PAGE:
Dhingra et al
Soft Drink Consumption and Metabolic Risk
fructose corn syrup content,12 less satiety and compensation, and a general effect of consuming refined carbohydrates (see review by Drewnowski and Bellisle13).
The aforementioned data raise the possibility that the consumption of soft drinks can fuel metabolic derangements, including insulin resistance, that can translate into a greater risk of developing abdominal obesity, high triglyceride lev- els, low levels of high-density lipoprotein cholesterol (HDL- C), elevated blood pressure, and impaired glucose tolerance; this constellation of metabolic traits has been collectively referred to as the metabolic syndrome.14 Higher prevalence of the metabolic syndrome poses greater risk for cardiovascular disease in the community,15 although the independent contri- bution of this entity to vascular risk beyond its components has been questioned.16
In the present prospective investigation, we tested the hypothesis that greater soft drink consumption increases the risk of developing metabolic risk factors (alone and in combination [metabolic syndrome]) in middle-aged adults in the community. Additionally, we evaluated whether metabol- ic risk varied on the basis of consumption of sugar-sweetened (“regular”) versus artificially sweetened (“diet”) soft drinks.
prevalent cardiovascular disease (n926). After exclusions, a total of 8997 person-observations (4871 in women) were eligible for the cross-sectional analyses. For prospective analyses, we excluded individuals with baseline metabolic syndrome (n2897 person- observations; metabolic syndrome as defined below) and those with any missing metabolic syndrome components on follow-up (n61 person-observations). The schema for selection of individuals eligi- ble for cross-sectional and longitudinal analyses is displayed in the Figure. All participants provided written informed consent, and the protocol for the study was approved by institutional review board of Boston Medical Center.
Measurement of Covariates
At each Framingham Heart Study examination, participants provided a medical history and underwent a complete standardized physical examination that included anthropometry, blood pressure measure- ments, and laboratory assessment of vascular risk factors. Fasting levels of blood glucose, triglycerides, and HDL-C were measured with standard assays. Blood pressure was measured by a physician using a mercury sphygmomanometer and with the participant resting in a seated position for 5 minutes; the average of 2 readings obtained on the participant’s left arm constituted the examination blood pressure. Physical activity was assessed by calculating a “physical activity index”; participants were asked specific questions regarding how many hours in a typical day they spent sitting, sleeping, or performing light-moderate or heavy physical activities.20 Alcohol intake was assessed by averaging the number of alcoholic beverages consumed per week. Participants who reported smoking 1 or more cigarettes per day in the year before the Framingham Heart Study examination were considered current smokers.
The Framingham Heart Study began in 1948 with the enrollment of 5209 participants into the original study cohort.17 In 1971, children of the original cohort participants and the spouses of the children were enrolled into the Framingham Offspring Study (n5124).18 Offspring study participants are evaluated approximately every 4 years. Information on daily consumption of soft drinks was collected via a physician-administered questionnaire at each study visit from the fourth (1987–1991) through the sixth (1995–1998) examination cycles. That examination questionnaire did not elicit information regarding consumption of regular versus diet soft drinks; however, such information was available from the self-administered food frequency questionnaires (FFQ; Willett questionnaire)19 completed by participants at the fifth (1992–1995) and sixth examination cycles (see below).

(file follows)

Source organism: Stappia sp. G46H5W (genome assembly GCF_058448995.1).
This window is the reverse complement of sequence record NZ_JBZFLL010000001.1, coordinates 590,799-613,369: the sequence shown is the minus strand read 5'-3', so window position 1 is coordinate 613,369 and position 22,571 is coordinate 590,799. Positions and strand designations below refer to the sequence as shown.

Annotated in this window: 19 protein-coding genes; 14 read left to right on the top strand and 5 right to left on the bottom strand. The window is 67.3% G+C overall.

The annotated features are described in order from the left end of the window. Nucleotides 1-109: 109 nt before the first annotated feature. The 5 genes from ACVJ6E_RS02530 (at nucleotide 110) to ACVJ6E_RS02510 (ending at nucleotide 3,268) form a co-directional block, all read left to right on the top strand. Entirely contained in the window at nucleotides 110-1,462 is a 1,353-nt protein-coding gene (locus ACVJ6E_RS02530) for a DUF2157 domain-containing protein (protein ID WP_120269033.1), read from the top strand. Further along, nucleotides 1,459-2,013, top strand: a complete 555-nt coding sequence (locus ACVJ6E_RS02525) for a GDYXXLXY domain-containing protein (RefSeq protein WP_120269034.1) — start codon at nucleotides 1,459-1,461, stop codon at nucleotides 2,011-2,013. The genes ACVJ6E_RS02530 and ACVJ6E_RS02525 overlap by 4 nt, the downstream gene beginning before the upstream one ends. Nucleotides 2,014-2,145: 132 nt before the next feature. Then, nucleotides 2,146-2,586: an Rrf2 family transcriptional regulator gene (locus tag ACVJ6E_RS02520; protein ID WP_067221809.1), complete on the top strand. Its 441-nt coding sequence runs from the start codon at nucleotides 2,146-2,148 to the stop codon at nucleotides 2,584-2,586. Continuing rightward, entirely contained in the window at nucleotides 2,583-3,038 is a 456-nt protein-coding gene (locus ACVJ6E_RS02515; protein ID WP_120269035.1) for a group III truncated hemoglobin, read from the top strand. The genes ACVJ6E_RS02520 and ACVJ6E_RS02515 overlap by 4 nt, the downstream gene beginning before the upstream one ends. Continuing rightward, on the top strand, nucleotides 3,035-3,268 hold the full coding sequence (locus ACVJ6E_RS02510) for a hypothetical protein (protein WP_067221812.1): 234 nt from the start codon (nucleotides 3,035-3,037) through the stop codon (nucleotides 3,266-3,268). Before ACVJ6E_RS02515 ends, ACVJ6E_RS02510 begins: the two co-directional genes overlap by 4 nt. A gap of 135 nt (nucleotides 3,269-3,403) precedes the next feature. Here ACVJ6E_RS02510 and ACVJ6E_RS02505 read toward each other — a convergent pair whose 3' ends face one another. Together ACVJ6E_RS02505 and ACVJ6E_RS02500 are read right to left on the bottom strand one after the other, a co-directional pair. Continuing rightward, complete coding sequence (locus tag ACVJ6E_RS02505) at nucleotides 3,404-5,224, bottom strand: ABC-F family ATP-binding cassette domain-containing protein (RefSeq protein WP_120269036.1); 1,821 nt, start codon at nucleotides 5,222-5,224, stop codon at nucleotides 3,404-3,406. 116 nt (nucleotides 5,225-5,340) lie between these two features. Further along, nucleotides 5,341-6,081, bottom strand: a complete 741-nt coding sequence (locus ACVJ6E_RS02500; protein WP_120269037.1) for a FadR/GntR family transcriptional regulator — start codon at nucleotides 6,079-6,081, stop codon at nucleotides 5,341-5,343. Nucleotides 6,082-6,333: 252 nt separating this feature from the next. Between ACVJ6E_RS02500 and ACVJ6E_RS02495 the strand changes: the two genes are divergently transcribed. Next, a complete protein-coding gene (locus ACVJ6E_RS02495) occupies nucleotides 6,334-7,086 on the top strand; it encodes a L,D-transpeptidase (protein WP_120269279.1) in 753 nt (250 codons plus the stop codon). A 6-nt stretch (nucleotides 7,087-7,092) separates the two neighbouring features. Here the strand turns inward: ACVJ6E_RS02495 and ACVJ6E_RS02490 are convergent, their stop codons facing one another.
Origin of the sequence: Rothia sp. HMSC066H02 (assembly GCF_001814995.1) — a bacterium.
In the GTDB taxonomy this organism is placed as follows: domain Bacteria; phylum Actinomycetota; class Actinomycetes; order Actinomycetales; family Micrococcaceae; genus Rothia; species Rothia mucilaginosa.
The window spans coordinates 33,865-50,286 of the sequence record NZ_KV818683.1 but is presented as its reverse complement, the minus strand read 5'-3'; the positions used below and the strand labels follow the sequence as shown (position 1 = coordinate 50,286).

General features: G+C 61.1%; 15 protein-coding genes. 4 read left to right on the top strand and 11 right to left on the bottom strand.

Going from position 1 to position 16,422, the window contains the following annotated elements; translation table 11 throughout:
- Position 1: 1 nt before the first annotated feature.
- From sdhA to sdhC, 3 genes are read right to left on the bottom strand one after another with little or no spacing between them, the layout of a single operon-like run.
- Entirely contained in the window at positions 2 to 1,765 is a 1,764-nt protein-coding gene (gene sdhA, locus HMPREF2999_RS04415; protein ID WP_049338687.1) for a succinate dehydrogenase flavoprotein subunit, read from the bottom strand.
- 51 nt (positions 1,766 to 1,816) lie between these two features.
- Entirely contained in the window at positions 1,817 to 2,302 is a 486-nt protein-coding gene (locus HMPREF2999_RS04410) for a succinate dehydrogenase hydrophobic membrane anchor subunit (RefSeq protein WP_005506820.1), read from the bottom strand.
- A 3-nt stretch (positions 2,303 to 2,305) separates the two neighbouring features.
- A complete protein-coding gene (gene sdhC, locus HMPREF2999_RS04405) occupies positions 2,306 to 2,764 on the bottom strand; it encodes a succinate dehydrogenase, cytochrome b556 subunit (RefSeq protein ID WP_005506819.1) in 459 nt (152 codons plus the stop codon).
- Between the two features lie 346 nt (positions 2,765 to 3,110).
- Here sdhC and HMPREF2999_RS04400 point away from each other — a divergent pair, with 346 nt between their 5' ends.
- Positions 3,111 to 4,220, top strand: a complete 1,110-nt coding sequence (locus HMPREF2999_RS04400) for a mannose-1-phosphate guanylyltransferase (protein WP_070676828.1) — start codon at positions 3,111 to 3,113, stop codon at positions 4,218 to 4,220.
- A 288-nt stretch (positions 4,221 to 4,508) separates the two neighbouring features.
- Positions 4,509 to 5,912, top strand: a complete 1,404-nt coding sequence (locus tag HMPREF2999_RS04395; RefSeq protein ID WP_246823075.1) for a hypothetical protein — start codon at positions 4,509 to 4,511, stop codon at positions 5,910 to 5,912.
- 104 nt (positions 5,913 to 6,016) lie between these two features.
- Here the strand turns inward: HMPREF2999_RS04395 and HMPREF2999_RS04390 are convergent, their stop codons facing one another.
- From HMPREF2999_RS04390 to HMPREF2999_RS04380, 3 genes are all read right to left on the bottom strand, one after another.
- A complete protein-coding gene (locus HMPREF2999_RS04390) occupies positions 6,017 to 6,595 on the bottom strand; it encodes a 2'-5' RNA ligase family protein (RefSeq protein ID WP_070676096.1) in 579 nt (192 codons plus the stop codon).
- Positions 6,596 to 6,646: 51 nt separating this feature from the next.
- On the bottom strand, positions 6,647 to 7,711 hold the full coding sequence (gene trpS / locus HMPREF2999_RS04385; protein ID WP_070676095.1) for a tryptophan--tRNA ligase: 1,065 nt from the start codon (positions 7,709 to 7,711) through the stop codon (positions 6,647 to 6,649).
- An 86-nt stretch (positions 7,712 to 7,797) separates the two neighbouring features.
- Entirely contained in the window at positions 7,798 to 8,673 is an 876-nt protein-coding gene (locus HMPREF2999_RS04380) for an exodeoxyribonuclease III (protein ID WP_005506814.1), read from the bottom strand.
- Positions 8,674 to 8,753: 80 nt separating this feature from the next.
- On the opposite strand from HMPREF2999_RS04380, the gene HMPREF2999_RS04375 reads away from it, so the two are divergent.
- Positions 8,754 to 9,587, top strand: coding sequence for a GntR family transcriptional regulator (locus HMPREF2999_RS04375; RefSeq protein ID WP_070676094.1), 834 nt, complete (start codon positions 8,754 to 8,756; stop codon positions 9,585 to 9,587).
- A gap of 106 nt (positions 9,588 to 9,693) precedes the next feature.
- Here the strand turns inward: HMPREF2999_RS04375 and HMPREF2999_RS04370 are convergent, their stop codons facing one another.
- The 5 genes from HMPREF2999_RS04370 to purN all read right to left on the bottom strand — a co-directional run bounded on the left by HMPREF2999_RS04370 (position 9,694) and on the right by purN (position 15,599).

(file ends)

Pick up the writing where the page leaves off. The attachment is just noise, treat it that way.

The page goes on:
For the present investigation, we selected offspring cohort partic- ipants who attended any 2 consecutive examinations from the fourth through the seventh (1998–2001) examination cycles. We excluded participants with missing data on covariates (n207) and those with
Assessment of Soft Drink Consumption and Dietary Intake of Other Foods
At the index examinations, participants reported the average number of 12-oz servings of soft drinks (Coke, Pepsi, Sprite, or other carbonated soft drinks, separately categorized into caffeinated or decaffeinated drinks) consumed per day in the year preceding the examination. The responses to the questions were entered as integers (0 or more) separately for caffeinated and decaffeinated soft drinks. This questionnaire (referred to as the “examination cola question- naire”) did not separate nondrinkers from infrequent drinkers (1 drink per day). Accordingly, we compared individuals who reported consuming 1, 1, or 2 soft drinks per day with attendees who reported consuming 1 soft drink per day (infrequent drinkers and nondrinkers, who served as the referent).
Intake of regular and diet soft drinks was assessed from FFQs19 that were administered at the fifth and sixth examinations. We also
Examination 5 (From FFQ data)
Examination 6 (From FFQ data)
1501 = 8997 (1263)
Number attending the examination with 4 year follow-up
History of CVD
Missing covariates at baseline
Sample for cross-sectional 1522 analyses
Prevalent metabolic s yn d r o m e
Missing covariates on follow up
Selection of study sample from baseline exami- nations using the examination cola question- naire and from the sample with available FFQ data (within parentheses, for examinations 5 and 6). Eligible participants and exclusions are indicated in the Figure. CVD indicates cardio- vascular disease.
Sample for prospective
951 = 6039